Review: Cruel Crown by Victoria Aveyard

cruel crownCruel Crown is the collection of two prequel novellas to Red Queen. The first novella is Queen Song where we get the backstory of Cal’s mother and what really happened to her.  The other is Steel Scars that follows Farley as she leads the Scarlet Guard into Norta.  They both were pretty good.  Giving more insight into world the books take place.  Since Red Queen is told from Mare’s point of view, things like how the silver hierarchy is set up and how the Scarlet Guard works isn’t give much detail because Mare doesn’t know these things in much detail. That’s what kind of great but these little novella’s.  I’ve written in the past about how it’s trendy for YA authors to write novellas or short stories that take place in between books or prequels.  Sometimes they are just filler but other times they serve the purpose of filling in wholes that didn’t have time to get to in the narratives.  They also usually focus on supporting or minor characters instead of the protagonists in attempt to flesh out the world a little bit but usually they are of little importance.  If readers don’t read them, it’s no big deal.  They will still be able to the novels without missing anything.

Of the two stories I liked Queen Song the best.  It follows Queen Corianne before she became queen.  She’s the only daughter of a once great house that is down on their luck.  She catches the eye of Prince Tiberius, Cal’s and Maven’s father.  It follows their courtship, their short marriage and her eventual death.  She’s a feisty and curious girl, who is interested in mechanics and how things work but in a world where her only role is to be married off her dreams will never happen.  When she meets Prince Tiberius things start to open up for her.  She finds an equally lonely person to commiserate and love but never really gets over the feeling of being weak and useless.  Among those helping her feel that way is rival Elara, who would become Tiberius’s second wife and Maven’s mother.  She’s a powerful mind reader but the extant of her power is not truly revealed until the end.  Over the course of the story Corianne falls deeper and deeper into paranoia and sadness.  She’s been accused of tricking the Prince into marrying her.  She suffers many miscarriages until Cal is born.  She believes that Elara is behind it and ultimately she is right but no way to prove it.  It’s really quite sad.  From the very beginning there is a sense of foreboding since we know from Red Queen that she is dead and is believed by suicide. I kept hoping that there would be some kind of happy ending but knowing there would not.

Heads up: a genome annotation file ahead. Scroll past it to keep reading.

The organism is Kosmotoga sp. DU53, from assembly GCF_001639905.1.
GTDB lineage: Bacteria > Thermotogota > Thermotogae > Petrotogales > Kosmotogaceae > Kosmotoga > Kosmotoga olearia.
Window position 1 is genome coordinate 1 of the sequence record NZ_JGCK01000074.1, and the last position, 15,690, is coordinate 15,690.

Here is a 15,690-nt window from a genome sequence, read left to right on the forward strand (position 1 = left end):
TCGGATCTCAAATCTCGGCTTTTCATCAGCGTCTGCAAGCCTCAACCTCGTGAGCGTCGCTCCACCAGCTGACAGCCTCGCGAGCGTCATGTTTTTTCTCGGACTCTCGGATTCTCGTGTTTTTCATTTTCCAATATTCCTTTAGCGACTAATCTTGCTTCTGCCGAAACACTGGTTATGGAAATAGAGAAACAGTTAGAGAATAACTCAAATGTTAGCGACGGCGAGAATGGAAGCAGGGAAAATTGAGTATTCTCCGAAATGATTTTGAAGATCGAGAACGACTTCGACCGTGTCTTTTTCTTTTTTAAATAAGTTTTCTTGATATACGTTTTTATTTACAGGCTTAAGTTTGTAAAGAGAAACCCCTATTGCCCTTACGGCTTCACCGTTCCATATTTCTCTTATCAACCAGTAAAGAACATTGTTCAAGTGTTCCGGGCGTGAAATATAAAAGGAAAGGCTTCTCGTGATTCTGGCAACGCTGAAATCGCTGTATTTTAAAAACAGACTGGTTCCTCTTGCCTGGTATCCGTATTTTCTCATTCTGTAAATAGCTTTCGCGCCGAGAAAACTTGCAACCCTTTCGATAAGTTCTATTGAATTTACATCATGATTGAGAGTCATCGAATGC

In Steel Scars we get to know more about Farley and her motivations for not only for the Scarlet Guard but also for Mare.  We know in Red Queen that the Scarlet Guard is a resistance movement against the silver leadership but I assumed only in Norta.  I guess I’m going to have to go back and read it again.  Farley is from the Lakelands and comes to Norta to start the Scarlet Guards operations there.  While there she meets Shade Barrow, Mare’s brother, who becomes a spy for them.  Mare believes Shade to be dead until the end when it’s revealed of his involvement but also that he is like Mare.  Red blood with Silver powers.  We really don’t get much else from the story then that and why Farley is keen to recruit Mare.  Also, i think we are seeing the budding relationship between Farley and Shade.  There might be other hints for Glass Sword, the next book in the series but we will have to wait and find out.

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One thought on “Review: Cruel Crown by Victoria Aveyard

  1. Pingback: Rereading Red Queen by Victoria Aveyard | 2 Women, So Many Books

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